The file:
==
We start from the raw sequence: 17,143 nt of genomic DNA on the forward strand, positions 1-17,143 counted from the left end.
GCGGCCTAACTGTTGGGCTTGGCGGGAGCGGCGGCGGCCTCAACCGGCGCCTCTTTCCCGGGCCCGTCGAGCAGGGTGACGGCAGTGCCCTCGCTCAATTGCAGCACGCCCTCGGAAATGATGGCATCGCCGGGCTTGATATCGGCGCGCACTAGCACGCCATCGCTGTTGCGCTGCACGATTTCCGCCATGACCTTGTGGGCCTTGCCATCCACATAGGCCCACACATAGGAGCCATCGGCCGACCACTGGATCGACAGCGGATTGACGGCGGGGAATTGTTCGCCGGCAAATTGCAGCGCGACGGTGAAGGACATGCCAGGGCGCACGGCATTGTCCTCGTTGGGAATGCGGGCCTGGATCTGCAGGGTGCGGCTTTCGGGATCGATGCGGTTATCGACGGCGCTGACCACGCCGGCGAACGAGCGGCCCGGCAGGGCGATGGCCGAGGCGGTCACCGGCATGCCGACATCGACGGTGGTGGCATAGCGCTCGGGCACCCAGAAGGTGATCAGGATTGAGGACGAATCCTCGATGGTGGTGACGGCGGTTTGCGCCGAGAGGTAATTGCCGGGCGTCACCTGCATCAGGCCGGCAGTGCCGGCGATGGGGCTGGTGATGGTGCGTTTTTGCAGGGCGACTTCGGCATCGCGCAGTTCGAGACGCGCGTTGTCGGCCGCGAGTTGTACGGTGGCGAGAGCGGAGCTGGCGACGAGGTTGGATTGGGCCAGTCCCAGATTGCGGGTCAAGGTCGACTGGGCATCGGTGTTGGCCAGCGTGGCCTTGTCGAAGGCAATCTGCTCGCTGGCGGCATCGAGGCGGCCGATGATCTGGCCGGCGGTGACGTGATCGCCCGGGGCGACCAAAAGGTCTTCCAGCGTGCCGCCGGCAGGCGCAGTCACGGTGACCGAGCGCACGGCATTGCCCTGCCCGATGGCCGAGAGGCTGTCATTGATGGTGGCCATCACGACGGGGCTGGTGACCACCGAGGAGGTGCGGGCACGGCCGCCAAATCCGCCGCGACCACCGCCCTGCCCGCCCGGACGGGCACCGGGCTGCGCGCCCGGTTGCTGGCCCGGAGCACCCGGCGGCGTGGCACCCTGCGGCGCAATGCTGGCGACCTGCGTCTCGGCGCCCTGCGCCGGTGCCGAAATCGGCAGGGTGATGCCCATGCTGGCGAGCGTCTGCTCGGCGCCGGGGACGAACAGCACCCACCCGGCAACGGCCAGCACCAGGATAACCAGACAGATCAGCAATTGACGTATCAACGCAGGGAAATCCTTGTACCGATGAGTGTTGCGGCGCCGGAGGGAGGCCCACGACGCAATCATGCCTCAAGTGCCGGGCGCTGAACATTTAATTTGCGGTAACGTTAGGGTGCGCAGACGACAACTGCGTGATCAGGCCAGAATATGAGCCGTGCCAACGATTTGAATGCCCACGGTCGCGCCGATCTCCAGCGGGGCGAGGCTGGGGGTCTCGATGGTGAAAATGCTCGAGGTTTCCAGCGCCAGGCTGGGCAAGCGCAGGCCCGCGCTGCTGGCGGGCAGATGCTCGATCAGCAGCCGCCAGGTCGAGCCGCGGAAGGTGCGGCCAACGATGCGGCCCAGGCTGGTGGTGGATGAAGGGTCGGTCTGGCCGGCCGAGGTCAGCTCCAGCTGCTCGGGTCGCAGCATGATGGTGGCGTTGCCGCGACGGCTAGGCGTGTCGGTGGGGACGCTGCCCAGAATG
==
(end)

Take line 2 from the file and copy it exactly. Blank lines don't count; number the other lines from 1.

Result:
GCGGCCTAACTGTTGGGCTTGGCGGGAGCGGCGGCGGCCTCAACCGGCGCCTCTTTCCCGGGCCCGTCGAGCAGGGTGACGGCAGTGCCCTCGCTCAATTGCAGCACGCCCTCGGAAATGATGGCATCGCCGGGCTTGATATCGGCGCGCACTAGCACGCCATCGCTGTTGCGCTGCACGATTTCCGCCATGACCTTGTGGGCCTTGCCATCCACATAGGCCCACACATAGGAGCCATCGGCCGACCACTGGATCGACAGCGGATTGACGGCGGGGAATTGTTCGCCGGCAAATTGCAGCGCGACGGTGAAGGACATGCCAGGGCGCACGGCATTGTCCTCGTTGGGAATGCGGGCCTGGATCTGCAGGGTGCGGCTTTCGGGATCGATGCGGTTATCGACGGCGCTGACCACGCCGGCGAACGAGCGGCCCGGCAGGGCGATGGCCGAGGCGGTCACCGGCATGCCGACATCGACGGTGGTGGCATAGCGCTCGGGCACCCAGAAGGTGATCAGGATTGAGGACGAATCCTCGATGGTGGTGACGGCGGTTTGCGCCGAGAGGTAATTGCCGGGCGTCACCTGCATCAGGCCGGCAGTGCCGGCGATGGGGCTGGTGATGGTGCGTTTTTGCAGGGCGACTTCGGCATCGCGCAGTTCGAGACGCGCGTTGTCGGCCGCGAGTTGTACGGTGGCGAGAGCGGAGCTGGCGACGAGGTTGGATTGGGCCAGTCCCAGATTGCGGGTCAAGGTCGACTGGGCATCGGTGTTGGCCAGCGTGGCCTTGTCGAAGGCAATCTGCTCGCTGGCGGCATCGAGGCGGCCGATGATCTGGCCGGCGGTGACGTGATCGCCCGGGGCGACCAAAAGGTCTTCCAGCGTGCCGCCGGCAGGCGCAGTCACGGTGACCGAGCGCACGGCATTGCCCTGCCCGATGGCCGAGAGGCTGTCATTGATGGTGGCCATCACGACGGGGCTGGTGACCACCGAGGAGGTGCGGGCACGGCCGCCAAATCCGCCGCGACCACCGCCCTGCCCGCCCGGACGGGCACCGGGCTGCGCGCCCGGTTGCTGGCCCGGAGCACCCGGCGGCGTGGCACCCTGCGGCGCAATGCTGGCGACCTGCGTCTCGGCGCCCTGCGCCGGTGCCGAAATCGGCAGGGTGATGCCCATGCTGGCGAGCGTCTGCTCGGCGCCGGGGACGAACAGCACCCACCCGGCAACGGCCAGCACCAGGATAACCAGACAGATCAGCAATTGACGTATCAACGCAGGGAAATCCTTGTACCGATGAGTGTTGCGGCGCCGGAGGGAGGCCCACGACGCAATCATGCCTCAAGTGCCGGGCGCTGAACATTTAATTTGCGGTAACGTTAGGGTGCGCAGACGACAACTGCGTGATCAGGCCAGAATATGAGCCGTGCCAACGATTTGAATGCCCACGGTCGCGCCGATCTCCAGCGGGGCGAGGCTGGGGGTCTCGATGGTGAAAATGCTCGAGGTTTCCAGCGCCAGGCTGGGCAAGCGCAGGCCCGCGCTGCTGGCGGGCAGATGCTCGATCAGCAGCCGCCAGGTCGAGCCGCGGAAGGTGCGGCCAACGATGCGGCCCAGGCTGGTGGTGGATGAAGGGTCGGTCTGGCCGGCCGAGGTCAGCTCCAGCTGCTCGGGTCGCAGCATGATGGTGGCGTTGCCGCGACGGCTAGGCGTGTCGGTGGGGACGCTGCCCAGAATG